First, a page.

As rainstorms barreled through Israel in December, drenching fields and filling up reservoirs, the Dead Sea’s water level continued to drop.
By early January, the Dead Sea fell to 427.82 meters below sea level, three centimeters lower than the 427.79 m. below sea level measured the month before, according to Dead Sea and Arava Science Center researcher Eli Raz, citing raw data from the Water Authority’s Hydrological Services.
In comparison, he stressed, Lake Kinneret celebrated an increase of 11 cm. in the same time period.
The additional drop in water level of the Dead Sea brings the basin to 0.93 m. below its level one year ago, the Hydrological Services data said.
However, the December drop was significantly less for the month in 2013 than it was during the same period in 2012, when the basin fell 11 centimeters, Hydrological Services reported.
The slow in water-level decrease in December in comparison to the previous two months was due to the particularly rainy weather conditions – and therefore a significant entry of floodwaters, including from the Lower Jordan River – Raz explained.
The low temperatures experienced throughout much of the month slowed the rate of evaporation from the basin, he said.
Although this December the Dead Sea may have decreased less than it did last December, the drop nonetheless perpetuates an ongoing trend of an alarmingly plummeting water level for the Dead Sea, which lost 8 centimeters in November and 14 cm. in October, Raz explained.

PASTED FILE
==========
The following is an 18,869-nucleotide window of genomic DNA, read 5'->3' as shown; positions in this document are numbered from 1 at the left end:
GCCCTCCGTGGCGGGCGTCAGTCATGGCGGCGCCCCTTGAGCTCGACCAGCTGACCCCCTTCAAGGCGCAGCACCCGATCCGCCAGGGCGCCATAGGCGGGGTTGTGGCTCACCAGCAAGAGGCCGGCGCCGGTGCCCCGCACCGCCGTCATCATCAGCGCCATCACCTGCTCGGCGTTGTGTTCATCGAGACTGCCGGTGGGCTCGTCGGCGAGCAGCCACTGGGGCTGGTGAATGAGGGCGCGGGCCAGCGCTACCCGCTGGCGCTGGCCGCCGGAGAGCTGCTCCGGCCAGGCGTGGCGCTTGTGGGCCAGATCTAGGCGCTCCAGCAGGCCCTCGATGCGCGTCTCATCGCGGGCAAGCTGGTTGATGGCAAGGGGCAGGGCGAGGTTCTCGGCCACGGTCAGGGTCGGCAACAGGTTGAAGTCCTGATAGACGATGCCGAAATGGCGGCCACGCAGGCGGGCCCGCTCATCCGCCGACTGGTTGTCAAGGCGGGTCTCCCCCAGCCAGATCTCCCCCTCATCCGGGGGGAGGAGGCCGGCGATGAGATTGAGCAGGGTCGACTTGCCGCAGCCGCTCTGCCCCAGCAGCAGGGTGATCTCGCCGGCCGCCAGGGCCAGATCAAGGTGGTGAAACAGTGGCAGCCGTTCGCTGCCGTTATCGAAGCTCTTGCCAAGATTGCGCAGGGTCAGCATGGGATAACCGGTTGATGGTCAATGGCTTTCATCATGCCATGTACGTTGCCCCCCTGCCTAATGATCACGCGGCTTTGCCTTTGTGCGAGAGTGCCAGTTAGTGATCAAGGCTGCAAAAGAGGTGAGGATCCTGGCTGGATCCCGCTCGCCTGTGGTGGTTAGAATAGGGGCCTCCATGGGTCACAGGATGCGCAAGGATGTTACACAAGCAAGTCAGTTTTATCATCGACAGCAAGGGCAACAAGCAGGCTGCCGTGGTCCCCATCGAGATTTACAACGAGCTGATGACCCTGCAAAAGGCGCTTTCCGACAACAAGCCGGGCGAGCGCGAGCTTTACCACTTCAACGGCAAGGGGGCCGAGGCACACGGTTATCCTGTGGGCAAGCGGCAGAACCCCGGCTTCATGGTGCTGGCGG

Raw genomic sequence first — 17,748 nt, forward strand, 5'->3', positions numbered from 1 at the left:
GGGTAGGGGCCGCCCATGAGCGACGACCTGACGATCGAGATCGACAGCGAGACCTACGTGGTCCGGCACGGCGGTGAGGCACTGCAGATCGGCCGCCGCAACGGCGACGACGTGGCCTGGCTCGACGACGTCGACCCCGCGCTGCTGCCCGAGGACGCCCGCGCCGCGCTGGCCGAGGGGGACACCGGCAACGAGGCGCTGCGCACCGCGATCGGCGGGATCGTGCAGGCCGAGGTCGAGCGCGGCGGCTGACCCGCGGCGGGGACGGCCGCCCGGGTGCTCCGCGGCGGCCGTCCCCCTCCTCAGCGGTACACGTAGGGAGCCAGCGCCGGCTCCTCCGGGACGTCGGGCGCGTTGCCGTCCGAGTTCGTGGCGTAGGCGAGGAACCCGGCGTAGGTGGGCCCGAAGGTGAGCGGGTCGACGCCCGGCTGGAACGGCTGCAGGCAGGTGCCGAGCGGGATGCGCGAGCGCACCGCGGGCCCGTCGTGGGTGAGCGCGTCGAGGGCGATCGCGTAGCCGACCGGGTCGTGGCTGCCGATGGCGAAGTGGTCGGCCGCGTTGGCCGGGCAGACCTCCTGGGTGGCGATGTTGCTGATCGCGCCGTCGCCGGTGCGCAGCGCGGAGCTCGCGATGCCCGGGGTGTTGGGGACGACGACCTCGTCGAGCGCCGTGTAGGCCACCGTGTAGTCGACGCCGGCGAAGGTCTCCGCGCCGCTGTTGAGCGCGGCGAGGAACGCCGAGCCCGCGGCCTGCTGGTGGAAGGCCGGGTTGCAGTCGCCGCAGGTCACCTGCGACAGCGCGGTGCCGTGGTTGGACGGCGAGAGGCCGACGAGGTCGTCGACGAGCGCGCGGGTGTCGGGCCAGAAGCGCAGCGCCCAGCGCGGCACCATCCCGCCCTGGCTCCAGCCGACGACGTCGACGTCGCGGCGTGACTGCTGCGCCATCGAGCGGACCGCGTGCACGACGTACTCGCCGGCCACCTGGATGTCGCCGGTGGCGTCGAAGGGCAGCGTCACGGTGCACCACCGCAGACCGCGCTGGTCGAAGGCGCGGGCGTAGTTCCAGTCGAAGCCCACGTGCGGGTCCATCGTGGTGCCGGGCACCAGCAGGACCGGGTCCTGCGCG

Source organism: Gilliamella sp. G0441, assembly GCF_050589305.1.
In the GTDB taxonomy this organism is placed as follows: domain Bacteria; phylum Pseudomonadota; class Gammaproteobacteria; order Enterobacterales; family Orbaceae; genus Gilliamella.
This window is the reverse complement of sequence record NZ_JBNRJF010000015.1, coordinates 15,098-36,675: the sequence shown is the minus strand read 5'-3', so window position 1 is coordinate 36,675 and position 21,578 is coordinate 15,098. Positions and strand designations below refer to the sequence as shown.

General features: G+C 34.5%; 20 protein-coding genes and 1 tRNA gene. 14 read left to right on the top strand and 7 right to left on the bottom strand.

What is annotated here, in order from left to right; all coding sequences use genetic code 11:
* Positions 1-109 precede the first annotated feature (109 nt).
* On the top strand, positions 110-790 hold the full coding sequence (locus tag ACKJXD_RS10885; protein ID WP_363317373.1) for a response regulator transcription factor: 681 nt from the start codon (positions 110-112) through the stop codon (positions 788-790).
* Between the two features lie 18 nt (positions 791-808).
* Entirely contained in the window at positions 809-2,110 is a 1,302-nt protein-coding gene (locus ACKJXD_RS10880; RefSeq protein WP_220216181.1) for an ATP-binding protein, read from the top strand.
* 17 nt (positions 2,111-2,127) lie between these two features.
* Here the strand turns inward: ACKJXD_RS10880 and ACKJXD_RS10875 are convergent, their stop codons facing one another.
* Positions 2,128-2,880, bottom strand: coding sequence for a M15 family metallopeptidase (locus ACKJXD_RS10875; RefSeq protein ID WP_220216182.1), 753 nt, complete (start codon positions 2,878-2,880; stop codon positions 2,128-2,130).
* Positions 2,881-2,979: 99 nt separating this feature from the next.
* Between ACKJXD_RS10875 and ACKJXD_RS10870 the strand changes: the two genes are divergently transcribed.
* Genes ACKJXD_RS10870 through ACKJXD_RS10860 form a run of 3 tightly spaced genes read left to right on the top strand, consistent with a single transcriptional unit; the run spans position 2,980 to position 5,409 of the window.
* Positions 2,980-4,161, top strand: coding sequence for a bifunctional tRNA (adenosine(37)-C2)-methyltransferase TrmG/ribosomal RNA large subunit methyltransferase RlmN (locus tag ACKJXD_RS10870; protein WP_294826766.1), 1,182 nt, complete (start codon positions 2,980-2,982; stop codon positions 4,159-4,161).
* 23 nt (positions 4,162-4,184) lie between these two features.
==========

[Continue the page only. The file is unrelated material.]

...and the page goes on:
Only a decade ago, the basin’s water level was 416.77 m. below sea level, 11.05 m. higher than the level today.
Taking December’s drop into account, the average annual drop in water level for the Dead Sea is now 1.105 m., Raz said.
While the Kinneret, on the other hand, did experience a rise during December 2013, this figure is much smaller than the northern basin’s 50-centimeter increase in December 2012, Hydrological Services reported.
Other basins around the country fared much better from the December onslaught of precipitation, with groundwater in the Yarkon- Teninim aquifer rising between 13 and 39 cm., Hydrological Services said.
Meanwhile, groundwater levels also rose in most of the coastal aquifer.
The Western Galilee Naaman and Kabri basins featured rises of 22 and 16 cm., respectively, Hydrological Services said.
View original Jerusalem Post publication at: http://www.jpost.com/Enviro-Tech/Despite-winter-storms-Dead-Sea-water-level-continues-to-fall-337432